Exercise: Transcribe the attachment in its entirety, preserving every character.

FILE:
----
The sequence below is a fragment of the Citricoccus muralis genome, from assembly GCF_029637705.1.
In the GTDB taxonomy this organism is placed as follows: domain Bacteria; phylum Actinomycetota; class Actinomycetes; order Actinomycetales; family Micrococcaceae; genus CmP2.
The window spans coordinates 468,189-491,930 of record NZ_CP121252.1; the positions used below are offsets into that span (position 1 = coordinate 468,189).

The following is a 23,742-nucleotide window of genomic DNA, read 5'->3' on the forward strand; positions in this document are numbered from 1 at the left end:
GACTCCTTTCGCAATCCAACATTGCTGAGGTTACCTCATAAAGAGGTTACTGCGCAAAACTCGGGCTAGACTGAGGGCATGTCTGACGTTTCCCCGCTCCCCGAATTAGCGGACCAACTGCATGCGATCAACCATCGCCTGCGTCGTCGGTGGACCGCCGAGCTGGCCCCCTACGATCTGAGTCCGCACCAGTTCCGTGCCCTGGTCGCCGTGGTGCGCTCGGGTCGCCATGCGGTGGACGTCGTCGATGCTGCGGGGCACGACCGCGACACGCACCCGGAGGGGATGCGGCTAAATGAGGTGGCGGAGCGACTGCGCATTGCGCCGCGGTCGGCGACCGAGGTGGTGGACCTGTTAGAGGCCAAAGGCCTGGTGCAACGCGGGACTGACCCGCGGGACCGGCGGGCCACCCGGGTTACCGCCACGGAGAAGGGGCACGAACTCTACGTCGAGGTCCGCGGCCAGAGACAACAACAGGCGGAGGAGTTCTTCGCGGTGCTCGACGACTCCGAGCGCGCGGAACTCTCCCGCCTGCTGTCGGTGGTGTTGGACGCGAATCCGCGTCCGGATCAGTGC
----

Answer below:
The sequence below is a fragment of the Citricoccus muralis genome, from assembly GCF_029637705.1.
In the GTDB taxonomy this organism is placed as follows: domain Bacteria; phylum Actinomycetota; class Actinomycetes; order Actinomycetales; family Micrococcaceae; genus CmP2.
The window spans coordinates 468,189-491,930 of record NZ_CP121252.1; the positions used below are offsets into that span (position 1 = coordinate 468,189).

The following is a 23,742-nucleotide window of genomic DNA, read 5'->3' on the forward strand; positions in this document are numbered from 1 at the left end:
GACTCCTTTCGCAATCCAACATTGCTGAGGTTACCTCATAAAGAGGTTACTGCGCAAAACTCGGGCTAGACTGAGGGCATGTCTGACGTTTCCCCGCTCCCCGAATTAGCGGACCAACTGCATGCGATCAACCATCGCCTGCGTCGTCGGTGGACCGCCGAGCTGGCCCCCTACGATCTGAGTCCGCACCAGTTCCGTGCCCTGGTCGCCGTGGTGCGCTCGGGTCGCCATGCGGTGGACGTCGTCGATGCTGCGGGGCACGACCGCGACACGCACCCGGAGGGGATGCGGCTAAATGAGGTGGCGGAGCGACTGCGCATTGCGCCGCGGTCGGCGACCGAGGTGGTGGACCTGTTAGAGGCCAAAGGCCTGGTGCAACGCGGGACTGACCCGCGGGACCGGCGGGCCACCCGGGTTACCGCCACGGAGAAGGGGCACGAACTCTACGTCGAGGTCCGCGGCCAGAGACAACAACAGGCGGAGGAGTTCTTCGCGGTGCTCGACGACTCCGAGCGCGCGGAACTCTCCCGCCTGCTGTCGGTGGTGTTGGACGCGAATCCGCGTCCGGATCAGTGC